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Just to add a few points to the already excellent responses:

- in the Birthplace study, transfer rates were highest in alongside midwife units, where transfer time is very short and usually just a lift or corridor. 
- as Laura has said, when you look at the rates from Birthplace, they are different for multips and from different settings but also a large proportion are not emergency
- we also had evidence in the Birthplace organisational case studies that a range of professional and organisational issues could be affecting transfer rates so attention is needed to skills, confidence (so training) but also integration and relationships within a service (so that transfers are based on good professional jdgement of clinical needs/women's wishes not on territorialism or professional conflicts or organisational imperatives such as crowding or lack of staffing)
- the economic evaluation included the costs of transfers in a very comprehensive way
- the analysis was designed to take into account all transfers when considering the clinical outcomes - this means that any such risks were included in the analysis - the findings represent the outcomes of the full continuum of care according to where women planned the setting, defined at the start of care in labour
- the work done on experiences of transfers showed that from the women's viewpoint (and their birth partner's) it is how you manage the transfer that really matters: they could have a positive experience but it did need to be well managed and supported and with appropriately tailored good quality information. Professional conflict or poorly developed transfer arrangements will not support a positive experience. Women ideally want some continuity too, with the midwife able to transfer with them, and good care and attention on arrival, not judgement - of them or of the professional who provided their care to that point.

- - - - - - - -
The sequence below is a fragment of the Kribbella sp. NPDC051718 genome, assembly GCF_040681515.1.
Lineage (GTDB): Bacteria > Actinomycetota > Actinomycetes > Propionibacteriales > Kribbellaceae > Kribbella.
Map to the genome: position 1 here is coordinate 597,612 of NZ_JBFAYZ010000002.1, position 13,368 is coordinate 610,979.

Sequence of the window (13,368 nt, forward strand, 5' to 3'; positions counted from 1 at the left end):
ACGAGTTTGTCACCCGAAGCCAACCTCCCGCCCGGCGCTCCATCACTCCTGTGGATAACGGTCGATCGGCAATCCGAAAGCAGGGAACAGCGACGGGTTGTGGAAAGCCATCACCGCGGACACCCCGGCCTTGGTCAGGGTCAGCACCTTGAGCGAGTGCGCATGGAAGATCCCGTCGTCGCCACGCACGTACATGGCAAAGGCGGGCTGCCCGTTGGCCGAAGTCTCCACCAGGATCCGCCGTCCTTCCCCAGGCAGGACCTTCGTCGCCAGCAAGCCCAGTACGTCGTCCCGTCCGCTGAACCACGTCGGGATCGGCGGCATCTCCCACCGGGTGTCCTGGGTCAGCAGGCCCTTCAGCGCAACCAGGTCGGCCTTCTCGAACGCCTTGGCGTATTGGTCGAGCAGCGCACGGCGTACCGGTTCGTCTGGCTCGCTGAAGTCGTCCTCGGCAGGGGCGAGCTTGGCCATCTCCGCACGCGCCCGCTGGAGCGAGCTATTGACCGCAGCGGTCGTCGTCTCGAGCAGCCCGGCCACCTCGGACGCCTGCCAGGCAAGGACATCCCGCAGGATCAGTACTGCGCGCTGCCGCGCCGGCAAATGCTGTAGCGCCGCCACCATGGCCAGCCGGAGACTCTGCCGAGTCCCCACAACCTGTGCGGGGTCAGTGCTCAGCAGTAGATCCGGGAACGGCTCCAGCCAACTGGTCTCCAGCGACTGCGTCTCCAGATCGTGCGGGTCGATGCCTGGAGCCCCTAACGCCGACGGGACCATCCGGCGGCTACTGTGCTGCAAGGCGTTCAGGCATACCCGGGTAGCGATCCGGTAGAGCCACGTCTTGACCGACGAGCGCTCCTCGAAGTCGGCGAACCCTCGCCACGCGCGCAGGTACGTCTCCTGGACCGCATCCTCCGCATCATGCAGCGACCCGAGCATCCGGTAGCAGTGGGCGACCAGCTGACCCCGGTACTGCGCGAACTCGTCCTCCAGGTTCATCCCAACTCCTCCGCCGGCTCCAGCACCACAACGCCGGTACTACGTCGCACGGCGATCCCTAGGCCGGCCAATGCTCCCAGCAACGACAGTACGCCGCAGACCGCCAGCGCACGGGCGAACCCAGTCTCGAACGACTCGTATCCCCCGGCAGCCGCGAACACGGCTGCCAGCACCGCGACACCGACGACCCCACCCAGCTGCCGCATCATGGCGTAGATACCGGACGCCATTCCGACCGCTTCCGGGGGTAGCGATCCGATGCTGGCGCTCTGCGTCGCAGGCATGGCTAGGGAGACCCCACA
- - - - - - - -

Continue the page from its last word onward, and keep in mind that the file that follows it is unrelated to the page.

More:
Other studies such as Overgaard's in Denmark and the Canadian studies and the Australian study have used similar methodology to ensure these kind of issues are taken into account.

It seems at times that people in quite senior roles feel entitled to speak on an issue without reading the research in detail, to check the methods and what is covered, so then draw misleading conclusions such as 'it is all very well to say it is cost effective but what about the cost of transfers' and convey them to others with an air of authority. 


 
 
 

On 14/11/2018, 13:24, "A forum for discussion on midwifery and reproductive health research. on behalf of MacVane Phipps Fiona" <[log in to unmask] on behalf of [log in to unmask]> wrote:

    Keep up the good work, Laura! I agree with previous comments but where is the 40% transfer rate coming from? I think it is important to also talk about education, education for midwives, for women and for doctors about physiological birth. A lecture from a vet always goes down well. Imagine you are breeding horses, what conditions would a veterinarian say would be optimal for a safe birth? Vets usually say, a known, warm, safe, quiet, dark environment. No intrusions, let the mother do it herself (no tugging, pulling etc.) but know how to help if and when it becomes necessary, . The physiology of birth works for all mammals (and human babies don't have those long awkward legs with sharp elbows)! If physiology is respected and women and midwives both understand this and have developed a trusting relationship then transfers will go down.
    
    -----Original Message-----
    From: A forum for discussion on midwifery and reproductive health research. <[log in to unmask]> On Behalf Of Billie Hunter
    Sent: 14 November 2018 09:50
    To: [log in to unmask]
    Subject: Re: Debates on the ‘uselessness’ and costs of having MLU and homebirth in ongoing Italian Congress
    
    Great answers Soo and Laura! It's so important to turn these arguments on their head and point out the flaws in the 'logic'! 
    Good luck with the presentation Laura & congratulations on the important work you are doing in Italy Very best Billie